* San Francisco Theater Pub will handle all production responsibilities for the selected plays. We reserve the right to choose a director and actors for each play as we see fit.

* The submitted plays, whether chosen for production or not, remain the intellectual property of their authors. San Francisco Theater Pub makes no claim to these scripts and will not cut, edit, or otherwise change the playwright’s dialogue without the writer’s expressed permission.

* If you have additional questions, please email theaterpub@atmostheatre.com.

We look forward to reading your submissions!

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Cowan Palace: I’m Not Here To Be Pretty

You read the title, Ashley Cowan’s not here to be pretty. But she’s always here to make friends!

Last Saturday night, I celebrated my first Opening Night in two and a half years. At the party afterwards, I ate a truly alarming amount of chocolate snacks, drank a modest amount of champagne, and hugged everyone as long as they would let me. The route to this production wasn’t an easy one and I was just so happy to have survived it. A wedding, a baby, moving into three separate homes, thousands of miles traveled, balancing new jobs and seemingly endless responsibilities, nightly rehearsals, and a partridge in a pear tree? Yeah, gimme dat chocolate, please.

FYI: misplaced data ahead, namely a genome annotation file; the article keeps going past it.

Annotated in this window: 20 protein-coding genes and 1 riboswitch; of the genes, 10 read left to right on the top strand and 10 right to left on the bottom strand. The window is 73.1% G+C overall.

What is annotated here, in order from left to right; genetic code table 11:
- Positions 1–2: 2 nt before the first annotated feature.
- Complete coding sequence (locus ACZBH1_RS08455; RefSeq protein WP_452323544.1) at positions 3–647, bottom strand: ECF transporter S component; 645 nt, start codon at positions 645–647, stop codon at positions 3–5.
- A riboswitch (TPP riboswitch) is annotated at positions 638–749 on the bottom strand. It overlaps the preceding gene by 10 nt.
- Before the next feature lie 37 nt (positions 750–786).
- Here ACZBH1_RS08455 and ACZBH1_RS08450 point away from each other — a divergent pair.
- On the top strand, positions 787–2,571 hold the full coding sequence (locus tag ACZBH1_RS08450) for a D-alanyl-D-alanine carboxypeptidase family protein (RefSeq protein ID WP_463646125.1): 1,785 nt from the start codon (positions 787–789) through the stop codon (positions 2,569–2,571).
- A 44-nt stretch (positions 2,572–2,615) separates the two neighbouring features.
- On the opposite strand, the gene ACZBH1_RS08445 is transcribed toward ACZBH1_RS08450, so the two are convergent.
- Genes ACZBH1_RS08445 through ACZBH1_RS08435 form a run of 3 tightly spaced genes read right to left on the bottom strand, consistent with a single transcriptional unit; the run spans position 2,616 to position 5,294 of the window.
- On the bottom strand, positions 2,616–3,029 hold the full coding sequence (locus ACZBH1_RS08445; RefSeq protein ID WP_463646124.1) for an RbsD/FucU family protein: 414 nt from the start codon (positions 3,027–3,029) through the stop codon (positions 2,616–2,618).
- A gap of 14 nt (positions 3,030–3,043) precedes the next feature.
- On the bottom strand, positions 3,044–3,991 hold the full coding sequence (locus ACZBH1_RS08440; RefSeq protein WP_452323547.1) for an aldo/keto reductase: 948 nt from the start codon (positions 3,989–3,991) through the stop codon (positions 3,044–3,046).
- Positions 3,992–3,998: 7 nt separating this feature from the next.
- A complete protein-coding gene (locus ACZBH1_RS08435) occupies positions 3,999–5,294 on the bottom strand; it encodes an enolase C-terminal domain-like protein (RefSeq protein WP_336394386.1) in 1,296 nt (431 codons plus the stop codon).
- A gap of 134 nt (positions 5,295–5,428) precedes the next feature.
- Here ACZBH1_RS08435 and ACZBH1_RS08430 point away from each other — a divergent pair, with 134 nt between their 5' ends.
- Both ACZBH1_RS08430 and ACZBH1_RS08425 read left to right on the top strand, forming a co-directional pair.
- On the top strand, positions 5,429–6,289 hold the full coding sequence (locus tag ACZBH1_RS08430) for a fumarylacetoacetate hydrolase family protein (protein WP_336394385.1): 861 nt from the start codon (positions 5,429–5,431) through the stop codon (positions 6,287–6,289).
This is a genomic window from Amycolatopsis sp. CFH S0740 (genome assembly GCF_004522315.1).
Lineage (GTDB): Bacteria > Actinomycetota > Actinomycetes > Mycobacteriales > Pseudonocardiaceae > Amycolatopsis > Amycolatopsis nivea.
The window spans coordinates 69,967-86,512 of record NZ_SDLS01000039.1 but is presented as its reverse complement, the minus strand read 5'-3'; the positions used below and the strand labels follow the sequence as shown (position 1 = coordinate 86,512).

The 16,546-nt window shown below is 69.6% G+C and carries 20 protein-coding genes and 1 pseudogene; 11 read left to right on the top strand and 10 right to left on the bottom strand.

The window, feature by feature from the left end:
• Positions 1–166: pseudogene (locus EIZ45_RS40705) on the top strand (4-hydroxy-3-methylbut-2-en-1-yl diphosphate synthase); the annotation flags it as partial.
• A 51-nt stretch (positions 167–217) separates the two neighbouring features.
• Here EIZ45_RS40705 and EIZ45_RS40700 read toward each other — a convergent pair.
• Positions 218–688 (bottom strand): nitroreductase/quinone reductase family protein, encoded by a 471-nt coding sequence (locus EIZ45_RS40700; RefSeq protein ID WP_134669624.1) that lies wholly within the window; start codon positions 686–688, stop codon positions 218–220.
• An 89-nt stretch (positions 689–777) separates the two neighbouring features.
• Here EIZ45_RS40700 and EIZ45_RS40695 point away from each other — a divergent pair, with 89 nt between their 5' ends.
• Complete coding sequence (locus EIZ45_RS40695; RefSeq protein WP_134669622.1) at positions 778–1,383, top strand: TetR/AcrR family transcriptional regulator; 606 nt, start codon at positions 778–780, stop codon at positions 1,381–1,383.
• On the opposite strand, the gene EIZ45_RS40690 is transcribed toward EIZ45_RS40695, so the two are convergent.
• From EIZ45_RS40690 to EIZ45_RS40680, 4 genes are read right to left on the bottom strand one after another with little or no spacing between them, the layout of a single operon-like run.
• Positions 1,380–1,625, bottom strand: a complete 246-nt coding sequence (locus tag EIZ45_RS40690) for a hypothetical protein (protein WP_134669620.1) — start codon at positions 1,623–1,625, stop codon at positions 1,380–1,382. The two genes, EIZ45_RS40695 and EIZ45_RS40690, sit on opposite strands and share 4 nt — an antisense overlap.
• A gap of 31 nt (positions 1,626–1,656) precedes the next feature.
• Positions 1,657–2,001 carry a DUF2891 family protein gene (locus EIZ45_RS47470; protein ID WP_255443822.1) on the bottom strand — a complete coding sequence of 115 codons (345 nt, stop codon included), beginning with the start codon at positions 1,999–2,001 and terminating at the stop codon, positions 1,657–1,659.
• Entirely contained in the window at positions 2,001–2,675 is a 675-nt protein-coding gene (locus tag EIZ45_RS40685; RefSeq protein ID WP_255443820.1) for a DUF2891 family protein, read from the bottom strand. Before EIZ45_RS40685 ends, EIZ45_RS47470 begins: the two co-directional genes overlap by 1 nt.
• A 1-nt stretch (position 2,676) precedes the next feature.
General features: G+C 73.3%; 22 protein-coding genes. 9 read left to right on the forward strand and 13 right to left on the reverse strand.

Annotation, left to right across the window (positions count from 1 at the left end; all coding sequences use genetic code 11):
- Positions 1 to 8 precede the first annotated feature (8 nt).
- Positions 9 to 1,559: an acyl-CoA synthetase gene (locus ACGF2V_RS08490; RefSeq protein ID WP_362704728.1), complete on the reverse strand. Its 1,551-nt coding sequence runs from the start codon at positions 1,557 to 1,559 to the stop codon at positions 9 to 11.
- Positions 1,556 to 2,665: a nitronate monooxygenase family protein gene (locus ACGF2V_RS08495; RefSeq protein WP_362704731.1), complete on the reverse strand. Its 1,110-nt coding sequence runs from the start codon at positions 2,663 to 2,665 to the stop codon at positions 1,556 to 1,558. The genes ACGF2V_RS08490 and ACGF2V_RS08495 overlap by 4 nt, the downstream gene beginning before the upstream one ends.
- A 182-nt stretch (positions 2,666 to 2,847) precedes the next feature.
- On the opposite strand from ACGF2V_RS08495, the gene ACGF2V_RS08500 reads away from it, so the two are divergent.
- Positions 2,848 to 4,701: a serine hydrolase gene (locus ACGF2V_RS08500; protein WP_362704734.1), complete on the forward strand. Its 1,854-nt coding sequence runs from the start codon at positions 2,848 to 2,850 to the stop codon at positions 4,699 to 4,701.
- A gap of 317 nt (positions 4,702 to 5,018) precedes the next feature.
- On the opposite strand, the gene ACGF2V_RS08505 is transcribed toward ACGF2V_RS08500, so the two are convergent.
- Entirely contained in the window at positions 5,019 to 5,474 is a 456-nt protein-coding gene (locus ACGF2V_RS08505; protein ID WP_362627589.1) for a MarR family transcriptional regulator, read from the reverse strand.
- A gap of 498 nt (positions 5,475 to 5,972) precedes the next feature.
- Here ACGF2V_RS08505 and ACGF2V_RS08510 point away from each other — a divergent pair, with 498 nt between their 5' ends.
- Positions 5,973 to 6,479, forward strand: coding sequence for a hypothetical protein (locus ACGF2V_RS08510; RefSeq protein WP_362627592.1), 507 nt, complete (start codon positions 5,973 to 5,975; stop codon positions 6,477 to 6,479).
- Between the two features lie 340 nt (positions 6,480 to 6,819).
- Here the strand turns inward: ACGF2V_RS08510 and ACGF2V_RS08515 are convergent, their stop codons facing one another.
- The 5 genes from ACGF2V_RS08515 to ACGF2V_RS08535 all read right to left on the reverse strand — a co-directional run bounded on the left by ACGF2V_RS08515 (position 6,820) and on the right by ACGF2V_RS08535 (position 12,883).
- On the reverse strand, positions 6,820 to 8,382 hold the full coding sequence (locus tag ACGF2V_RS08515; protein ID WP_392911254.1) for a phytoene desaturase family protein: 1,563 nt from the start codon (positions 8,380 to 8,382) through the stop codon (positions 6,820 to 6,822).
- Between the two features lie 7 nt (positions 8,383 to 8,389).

Earlier in the evening, the cast had come together in a quiet huddle. I teared up when one of my castmates asked us to take a moment to appreciate how hard we had worked to get to this moment and to reflect why we got into theatre in the first place. We then continued our warm up with each stating an intention we hoped to focus on during the show. My word was “grateful” and I meant it wholeheartedly.

Which is why I couldn’t help but laugh when a few folks reached out to me these past few days as if to offer their condolences for playing another series of characters that weren’t created to be “pretty”.

This isn’t something new for me. In high school and college I almost always played roles meant for older women. And with that, came costumes that were notoriously unflattering. My friends would come see my show and compliment my performance but couldn’t resist telling me that my costume made me look fifty pounds heavier than I am in “real life”. At one point, someone actually asked me what I had done to our costume designer to make them hate me so much. But I kept auditioning and celebrating whenever I’d get cast. And honestly, somewhere in applying yet another round of old age makeup, maybe I got some slightly thicker skin because I just didn’t really care that much about how I looked when I was playing someone else.